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## Global-Local Attention for Context-aware Emotion Recognition (Part 2)

In this part, we will conduct experiements for validating the effectiveness of our proposed Global-Local Attention for Context-aware Emotion Recognition. Here, we only focus on static images with background context as our input. Therefore, we choose the static CAER (CAER-S) dataset [2] to validate our method. However, while experimenting with the CAER-S dataset, we observe that there is a correlation between images in the training and the test sets, which can make the model less robust to changes in data and may not generalize well on unseen samples. More specifically, many images in the training and the test set of the CAER-S dataset are extracted from the same video, hence making them look very similar to each other. To properly evaluate the models, we propose a new way to extract static frames from the CAER video clips to create a new static image dataset called Novel CAER-S (NCAER-S). In particular, for each video in the original CAER dataset, we split the video into multiple parts. Then we randomly select one frame of each part to include in the new NCAER-S dataset. Any original video that provides frames for the training set will be removed from the testing set. This process assures the new dataset is novel while the training frames and testing frames are never from one original input video.

### #Context-aware emotion recognition results

Table 1. Comparison with recent methods on the CAER-S dataset.

Table 1 summarizes the results of our network and other recent state-of-the-art methods on the CAER-S dataset [2]. This table clearly shows that integrating our GLA module can significantly improve the accuracy performance of the recent CAER-Net. In particular, our GLAMOR-Net (original) achieves 77.90% accuracy, which is a +4.38% improvement over the CAER-Net-S. When compared with other recent state-of-the-art approaches, the table clearly demonstrates that our GLAMOR-Net (ResNet-18) outperforms all those methods and achieves a new state-of-the-art performance with an accuracy of 89.88%. This result confirms our global-local attention mechanism can effectively encode both facial information and context information to improve the human emotion classification results.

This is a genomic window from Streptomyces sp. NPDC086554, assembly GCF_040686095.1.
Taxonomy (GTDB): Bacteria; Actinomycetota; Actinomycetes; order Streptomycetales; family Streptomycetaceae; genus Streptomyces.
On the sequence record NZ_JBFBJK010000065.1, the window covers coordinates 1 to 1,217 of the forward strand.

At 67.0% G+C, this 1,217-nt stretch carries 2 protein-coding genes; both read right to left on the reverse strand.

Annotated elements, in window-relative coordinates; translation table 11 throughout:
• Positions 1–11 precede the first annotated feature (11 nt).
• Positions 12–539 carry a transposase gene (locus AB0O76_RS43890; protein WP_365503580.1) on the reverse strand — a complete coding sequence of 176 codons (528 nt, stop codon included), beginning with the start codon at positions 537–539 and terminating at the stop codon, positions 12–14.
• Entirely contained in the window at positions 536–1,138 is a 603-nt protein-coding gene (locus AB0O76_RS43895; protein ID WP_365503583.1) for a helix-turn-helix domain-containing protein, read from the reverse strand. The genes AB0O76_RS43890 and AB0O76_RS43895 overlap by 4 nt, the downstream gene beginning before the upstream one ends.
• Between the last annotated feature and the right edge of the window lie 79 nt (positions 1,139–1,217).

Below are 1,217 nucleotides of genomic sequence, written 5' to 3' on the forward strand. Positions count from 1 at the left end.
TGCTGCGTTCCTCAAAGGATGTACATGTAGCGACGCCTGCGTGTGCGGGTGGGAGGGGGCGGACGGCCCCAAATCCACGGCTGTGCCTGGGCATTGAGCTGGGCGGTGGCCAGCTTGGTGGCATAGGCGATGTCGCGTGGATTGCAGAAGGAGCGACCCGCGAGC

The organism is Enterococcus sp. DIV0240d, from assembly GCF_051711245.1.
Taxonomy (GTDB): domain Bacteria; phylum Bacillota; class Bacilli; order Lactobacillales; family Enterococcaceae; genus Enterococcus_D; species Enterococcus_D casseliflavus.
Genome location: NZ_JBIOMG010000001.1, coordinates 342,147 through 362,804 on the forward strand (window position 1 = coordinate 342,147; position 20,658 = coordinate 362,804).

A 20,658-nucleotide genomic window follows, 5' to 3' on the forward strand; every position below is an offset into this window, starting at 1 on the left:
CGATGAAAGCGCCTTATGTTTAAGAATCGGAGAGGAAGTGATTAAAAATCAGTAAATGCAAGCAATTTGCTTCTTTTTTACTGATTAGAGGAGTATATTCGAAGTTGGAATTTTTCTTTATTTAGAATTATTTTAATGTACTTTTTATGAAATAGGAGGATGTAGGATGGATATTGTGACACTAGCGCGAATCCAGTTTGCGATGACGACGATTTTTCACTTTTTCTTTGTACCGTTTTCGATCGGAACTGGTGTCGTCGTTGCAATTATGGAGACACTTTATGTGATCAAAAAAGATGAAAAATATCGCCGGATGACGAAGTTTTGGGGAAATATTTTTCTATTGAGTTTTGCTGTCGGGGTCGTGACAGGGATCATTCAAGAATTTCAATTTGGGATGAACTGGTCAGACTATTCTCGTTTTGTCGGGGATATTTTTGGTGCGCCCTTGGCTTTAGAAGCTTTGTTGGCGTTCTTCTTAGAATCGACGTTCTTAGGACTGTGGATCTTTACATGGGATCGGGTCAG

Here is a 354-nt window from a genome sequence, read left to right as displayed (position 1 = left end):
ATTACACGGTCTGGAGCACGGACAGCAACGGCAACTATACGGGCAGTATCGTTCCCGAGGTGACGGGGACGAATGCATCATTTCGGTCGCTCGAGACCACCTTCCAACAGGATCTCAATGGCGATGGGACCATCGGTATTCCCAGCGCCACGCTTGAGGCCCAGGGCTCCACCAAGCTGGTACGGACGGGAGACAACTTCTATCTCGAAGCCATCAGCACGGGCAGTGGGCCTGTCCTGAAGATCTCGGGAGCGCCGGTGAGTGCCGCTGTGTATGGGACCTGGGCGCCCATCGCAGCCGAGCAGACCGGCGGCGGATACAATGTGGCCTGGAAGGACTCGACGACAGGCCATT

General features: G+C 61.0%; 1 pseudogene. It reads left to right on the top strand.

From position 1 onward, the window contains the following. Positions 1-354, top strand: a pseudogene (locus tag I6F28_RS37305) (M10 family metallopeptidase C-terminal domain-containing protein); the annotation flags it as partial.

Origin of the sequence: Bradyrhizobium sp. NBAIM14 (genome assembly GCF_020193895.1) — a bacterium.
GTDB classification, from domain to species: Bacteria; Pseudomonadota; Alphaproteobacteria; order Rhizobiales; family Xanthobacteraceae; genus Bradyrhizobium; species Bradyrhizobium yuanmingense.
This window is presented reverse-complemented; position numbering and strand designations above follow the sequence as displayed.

## #Component Analysis

To further analyze the contribution of each component in our proposed method, we experiment with 4 different input settings on the NCAER-S dataset: (i) face only, (ii) context only with the facial region being masked, (iii) context only with the facial region visible, and (iv) both face and context (with masked face). When the context information is used, we compare the performance of the model with different context attention approaches. Note that to compute the saliency map with the proposed GLA in the (ii) and (iii) setting, we extract facial features using the Facial Encoding Module, however, these features are only used as the input of the GLA module to guide the context attention map learning process and not as the input of the Fusion Network to predict the emotion category. The results of these settings are summarized in Table 2.

Table 2. Ablation study of our proposed method on the NCAER-S dataset. w/F, w/mC, w/fC, w/CA, w/GLA denote using the output of the Facial Encoding Module, the Context Encoding Module with masked faces as input, the Context Encoding Module with visible faces as input, the standard attention in [2] and our proposed GLA, respectively, as input to the Fusion Network.

The results clearly show that our GLA consistently helps improve performance in all settings. Specifically, in setting (ii), using our GLA achieves an improvement of 1.06\% over method without attention. Our GLA also improves the performance of the model when both facial and context information is used to predict emotion. Specifically, our model with GLA achieves the best result with an accuracy of 46.91\%, which is higher than the method with no attention 3.72\%. The results from Table 2 show the effectiveness of our Global-Local Attention module for the task of emotion recognition. They also verify that the use of both the local face region and global context information is essential for improving emotion recognition accuracy.

## #Qualitative Analysis

Figure 5 shows the qualitative visualization with learned attention maps obtained by our method GLAMOR-Net in comparison with CAER-Net-S. It can be seen that our Global-Local Attention mechanism produces better saliency maps and helps the model attend to the right discriminative regions in the surrounding background than the attention map produced by CAER-Net-S. As we can see, our model is able to focus on the gesture of the person (Figure 5f) and also the face of surrounding people (Figure 5c and 5d) to infer the emotion accurately.